New Moto G Is Motorola's Second Chance to Conquer The World

NEW YORK (TheStreet) -- While the terrific, new, $500, top-of-the-line Moto X may be Motorola's best smartphone and arguably the best device ever to run Google's  (GOOG) Android operating system it's the new, middle-of-the-line Moto G that is much more important to the company and to its new owner Lenovo.



The original Moto G was released one year ago and has been Motorola's top worldwide seller to date. While not the biggest or fastest model on the market, the handset attracted users with its better-than-midrange specifications and especially its affordable price -- less than $200 without a contract. The G was one of the first to offer buyers in the price range a brand-new, super-modern smartphone design.

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Motorola won't disclose exactly how many Moto Gs they've sold to date, but will admit the model played a big role in the nearly 9 million handsets it moved in the last quarter. The original Moto G has been a huge, if somewhat unexpected success for the company.

To build on that success, Moto thought it prudent to release a new G and a new X at the exact same time. The second-generation G still retails for the same no-contract price of $179 as the original G. It is available for sale now on Motorola's Web site.

This G is actually the third version of the device. Motorola also released a G with LTE connectivity for countries with those fast 4G networks. That $219 device is still listed as available. But, this new G, just like the original, is made for GSM/GPRS/EDGE/UMTS/HSPA+ frequencies only -- the predominant networks found all around the world. Moto makes separate U.S. and global versions of the phone which work on slightly different frequencies. The U.S. G will work on AT&T (T) and T-Mobile (TMUS) .

Although Motorola didn't increase the price, the second-generation handset is improved in almost every way. This G now has a 5-inch, 720p touchscreen, a 1.2 GHz, quad-core Qualcomm (QCOM) Snapdragon processor, 1 GB of RAM, 8 GB of storage along with a microSD card slot a redesigned 8 megapixel auto-focus rear camera and 2 MP shooter up front, Wi-Fi, Bluetooth, GPS and a big 2,070 mAh rechargeable battery pack to keep things running. That's a lot of phone for the money.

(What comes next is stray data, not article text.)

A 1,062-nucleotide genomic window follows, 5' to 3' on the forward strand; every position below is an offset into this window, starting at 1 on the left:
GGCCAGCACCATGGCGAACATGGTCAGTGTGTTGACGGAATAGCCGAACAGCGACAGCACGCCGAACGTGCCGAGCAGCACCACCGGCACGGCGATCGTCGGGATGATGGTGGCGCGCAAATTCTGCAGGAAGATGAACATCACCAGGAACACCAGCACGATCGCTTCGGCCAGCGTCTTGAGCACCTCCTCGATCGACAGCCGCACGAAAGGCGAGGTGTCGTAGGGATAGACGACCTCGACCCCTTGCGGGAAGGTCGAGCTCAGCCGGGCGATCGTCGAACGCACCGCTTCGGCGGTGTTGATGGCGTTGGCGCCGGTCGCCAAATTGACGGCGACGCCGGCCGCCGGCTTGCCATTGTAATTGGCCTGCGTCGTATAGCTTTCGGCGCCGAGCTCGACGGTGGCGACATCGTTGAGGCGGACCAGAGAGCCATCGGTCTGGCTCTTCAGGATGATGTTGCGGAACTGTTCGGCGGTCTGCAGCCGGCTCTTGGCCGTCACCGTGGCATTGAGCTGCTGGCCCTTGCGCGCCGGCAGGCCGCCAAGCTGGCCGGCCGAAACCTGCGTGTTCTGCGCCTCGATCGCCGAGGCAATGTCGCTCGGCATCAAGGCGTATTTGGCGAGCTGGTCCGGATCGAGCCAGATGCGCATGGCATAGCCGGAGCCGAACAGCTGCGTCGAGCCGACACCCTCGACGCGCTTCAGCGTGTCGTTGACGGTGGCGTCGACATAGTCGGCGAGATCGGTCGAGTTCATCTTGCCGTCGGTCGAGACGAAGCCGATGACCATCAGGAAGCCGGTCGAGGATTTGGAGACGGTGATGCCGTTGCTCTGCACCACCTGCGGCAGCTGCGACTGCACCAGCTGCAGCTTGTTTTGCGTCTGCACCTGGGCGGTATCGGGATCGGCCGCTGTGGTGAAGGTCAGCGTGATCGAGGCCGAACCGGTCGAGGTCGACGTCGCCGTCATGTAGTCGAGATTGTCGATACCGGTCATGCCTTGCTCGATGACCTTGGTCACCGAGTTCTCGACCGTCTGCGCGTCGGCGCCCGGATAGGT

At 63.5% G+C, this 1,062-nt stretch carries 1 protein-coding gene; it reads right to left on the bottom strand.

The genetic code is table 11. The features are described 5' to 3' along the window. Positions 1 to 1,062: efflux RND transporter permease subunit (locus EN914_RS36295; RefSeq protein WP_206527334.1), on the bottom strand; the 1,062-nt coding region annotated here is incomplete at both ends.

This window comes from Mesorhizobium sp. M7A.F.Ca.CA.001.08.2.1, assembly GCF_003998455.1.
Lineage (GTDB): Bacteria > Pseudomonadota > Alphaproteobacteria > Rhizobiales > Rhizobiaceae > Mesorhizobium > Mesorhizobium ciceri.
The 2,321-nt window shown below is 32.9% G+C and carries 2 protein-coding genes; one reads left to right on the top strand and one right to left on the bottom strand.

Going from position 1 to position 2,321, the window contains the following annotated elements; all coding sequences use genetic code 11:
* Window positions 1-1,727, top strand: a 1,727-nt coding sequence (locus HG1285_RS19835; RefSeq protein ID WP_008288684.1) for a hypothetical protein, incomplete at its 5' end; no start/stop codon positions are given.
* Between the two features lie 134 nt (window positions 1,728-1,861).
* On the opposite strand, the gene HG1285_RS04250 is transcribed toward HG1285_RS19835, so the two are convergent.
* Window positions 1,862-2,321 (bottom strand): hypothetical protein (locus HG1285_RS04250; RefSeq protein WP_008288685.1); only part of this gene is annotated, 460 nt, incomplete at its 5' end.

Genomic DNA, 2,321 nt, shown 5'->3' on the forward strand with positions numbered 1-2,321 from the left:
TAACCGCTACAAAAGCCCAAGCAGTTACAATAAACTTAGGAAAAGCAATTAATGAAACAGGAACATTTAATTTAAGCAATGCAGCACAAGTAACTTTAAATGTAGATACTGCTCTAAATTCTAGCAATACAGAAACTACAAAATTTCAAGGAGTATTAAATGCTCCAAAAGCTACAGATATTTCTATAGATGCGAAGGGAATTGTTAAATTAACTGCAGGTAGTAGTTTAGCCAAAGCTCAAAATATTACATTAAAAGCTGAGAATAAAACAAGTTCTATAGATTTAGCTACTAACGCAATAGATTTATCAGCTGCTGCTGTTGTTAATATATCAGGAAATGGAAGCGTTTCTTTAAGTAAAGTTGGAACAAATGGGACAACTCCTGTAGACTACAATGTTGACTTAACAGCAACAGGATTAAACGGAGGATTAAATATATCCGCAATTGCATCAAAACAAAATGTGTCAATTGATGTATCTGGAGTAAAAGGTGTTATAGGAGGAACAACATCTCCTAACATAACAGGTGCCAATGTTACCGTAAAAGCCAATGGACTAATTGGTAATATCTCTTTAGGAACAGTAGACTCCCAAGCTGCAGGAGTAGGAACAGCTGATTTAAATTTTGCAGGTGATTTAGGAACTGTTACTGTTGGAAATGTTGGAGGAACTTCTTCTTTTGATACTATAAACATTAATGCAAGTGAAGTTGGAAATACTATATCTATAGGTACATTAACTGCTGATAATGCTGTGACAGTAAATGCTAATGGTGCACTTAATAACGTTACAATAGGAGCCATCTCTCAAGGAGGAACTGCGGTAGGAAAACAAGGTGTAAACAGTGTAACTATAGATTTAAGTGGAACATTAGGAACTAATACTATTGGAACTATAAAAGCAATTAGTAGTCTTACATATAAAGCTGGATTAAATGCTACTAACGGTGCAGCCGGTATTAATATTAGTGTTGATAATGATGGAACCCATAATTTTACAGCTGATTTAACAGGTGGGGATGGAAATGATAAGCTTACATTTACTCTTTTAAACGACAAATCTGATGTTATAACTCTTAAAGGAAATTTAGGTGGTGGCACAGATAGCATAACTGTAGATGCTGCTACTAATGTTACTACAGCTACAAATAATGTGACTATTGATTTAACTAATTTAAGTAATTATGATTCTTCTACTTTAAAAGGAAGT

Like its bigger brother the G has what looks like two speaker grilles -- above and beneath the screen. Unlike its big brother, the G actually has stereo speakers -- one of the few things to complain about on the Moto X. Both phones, though, produce great, room-filling sound.

Motorola needs to be congratulated for not loading its current smartphones with bloatware -- those mostly annoying apps installed by some manufacturers and most service providers which tend to slow things down, take up precious storage space and can't be deleted. Motorola runs an almost stock version of the latest Android OS available in this case Android 4.4.4 KitKat (just like the Moto X). Luckily, there was no bloatware to be seen on the AT&T Moto G we've been testing. AT&T bloatware was very noticeable on the Moto X test unit.

Overall, this is one very good smartphone. While ultimately not as fast, lightweight or flashy as the X the second-generation Moto G delivers with every ounce of its being. Pound for pound it's simply a terrific device and perfectly designed with its target audience in mind. The screen is bright, colorful and responsive. The camera takes nice photos. Cellular connectivity is solid if somewhat slower than you might be used to, these days. But, speedier connections are possible when you're connected to nearby Wi-fi networks. Apps load quickly and run smoothly. Voice calls sound great and even with heavy use the battery lasted us more than a full day on a charge. What more can you ask from a modern-day phone especially one in this price range?

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